Light field video camera

I have earlier written about light field photography and related new camera technologies earlier in this blog.It has been somewhat silent on this market for some time, but now something interesting happens – Lytro (best known maker of light field cameras) has released Lytro Cinema camera for professional video and digital film production markets. Lytro Cinema is the most “mainstream” effort yet from the company to introduce their light field technology to filmmakers.

Lytro Cinema advertises to be the world’s first Light Field solution for film and television. It promises to be the ultimate creative tool for cinema and broadcast, providing breakthrough capabilities and unparalleled flexibility on set and in post-production for cutting edge visual effects (VFX). 

Lytro’s 755 megapixel Cinema light field camera is going to kill the green screen article tells that Lytro is taking its rich, volumetric 3D camera capture technology into the world of TV and film. Lytro’s Cinema is 755-megapixel light field camera that offers 40K resolution at 300 FPS.  The promise is that it offers rich, volumetric 3D camera capture technology into the world of TV and film and is going to kill the green screen technology for making special effects.

This Lytro Cinema video gives you overview of this camera:

Lytro Cinema from Lytro on Vimeo.

The rich dataset captured by the camera system produces a Light Field master that can be rendered in many formats in post-production.  The tech essentially uses data on all of the available light in a photo to separate objects by depth and store them in a three-dimensional grid – it is a form of volumetric 3D camera capture technology. The Lytro Cinema camera gathers a truly staggering amount of information on the world around it. Every pixel has color properties, directional properties, and its exact placement in space. The 755 RAW megapixel 40K resolution, 300 FPS camera takes in as much as 400 gigabytes per second of data.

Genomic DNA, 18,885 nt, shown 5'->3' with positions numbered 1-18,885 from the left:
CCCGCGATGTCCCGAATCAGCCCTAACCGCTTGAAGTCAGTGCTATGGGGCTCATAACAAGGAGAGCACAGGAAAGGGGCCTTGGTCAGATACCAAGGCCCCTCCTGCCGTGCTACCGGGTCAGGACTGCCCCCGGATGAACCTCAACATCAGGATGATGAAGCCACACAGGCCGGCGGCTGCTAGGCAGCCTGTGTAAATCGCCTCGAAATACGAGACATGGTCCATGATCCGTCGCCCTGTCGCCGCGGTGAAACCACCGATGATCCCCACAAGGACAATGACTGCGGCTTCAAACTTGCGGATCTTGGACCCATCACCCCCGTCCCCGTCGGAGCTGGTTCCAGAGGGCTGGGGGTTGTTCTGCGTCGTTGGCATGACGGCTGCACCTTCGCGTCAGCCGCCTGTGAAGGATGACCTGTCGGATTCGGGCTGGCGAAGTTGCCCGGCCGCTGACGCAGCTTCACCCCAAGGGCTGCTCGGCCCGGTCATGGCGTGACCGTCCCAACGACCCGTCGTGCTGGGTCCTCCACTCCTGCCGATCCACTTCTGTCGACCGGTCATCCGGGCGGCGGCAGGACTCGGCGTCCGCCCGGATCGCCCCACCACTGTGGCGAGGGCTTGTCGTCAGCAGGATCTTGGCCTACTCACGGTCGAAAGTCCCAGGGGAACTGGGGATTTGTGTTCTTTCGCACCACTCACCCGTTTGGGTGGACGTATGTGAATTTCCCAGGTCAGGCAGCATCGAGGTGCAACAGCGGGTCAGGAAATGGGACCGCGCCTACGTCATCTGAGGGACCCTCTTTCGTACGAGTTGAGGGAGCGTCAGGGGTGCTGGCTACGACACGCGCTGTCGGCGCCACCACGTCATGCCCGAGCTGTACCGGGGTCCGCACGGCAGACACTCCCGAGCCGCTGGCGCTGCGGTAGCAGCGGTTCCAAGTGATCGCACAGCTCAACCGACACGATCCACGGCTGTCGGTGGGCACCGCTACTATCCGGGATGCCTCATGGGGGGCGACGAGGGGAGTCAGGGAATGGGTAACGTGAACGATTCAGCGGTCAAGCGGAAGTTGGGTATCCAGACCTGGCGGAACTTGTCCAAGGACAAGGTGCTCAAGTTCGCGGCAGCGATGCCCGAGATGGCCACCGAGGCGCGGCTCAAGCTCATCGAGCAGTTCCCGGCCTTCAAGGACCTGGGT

The claim is that Lytro’s 755 megapixel Cinema light field camera is going to kill the green screen at least for those who can afford to use it. With depth screen, it’s as if there is a green screen for every object in the scene. This cutting edge technology is not cheap as rental packages start at $125K.

For more information check Lytro Cinema page and their demo videos. This looks interesting.

1 Comment

  1. Tomi Engdahl says:

    Lytro’s light field vision finally shows its worth

    While many of the virtual reality experiences being shown off at the 2017 Tribeca Film Festival are pushing boundaries in VR story-telling techniques, “Hallelujah” is perhaps most noteworthy because of the cutting edge tech used to shoot the experience and the story behind it.

    A few months after announcing development on its VR-centric camera, the company announced Lytro Cinema, an almost comically large filmmaking camera that sports the highest resolution video sensor ever made capturing as much as 400 gigabytes per second.

    The virtual reality rig used to shoot “Hallelujah” also comes with a massive form factor; Lytro’s VR Immerge camera is a hulking, data-hungry, hexagonal device made up of an array of 95 individual cameras.


Leave a Comment

Your email address will not be published. Required fields are marked *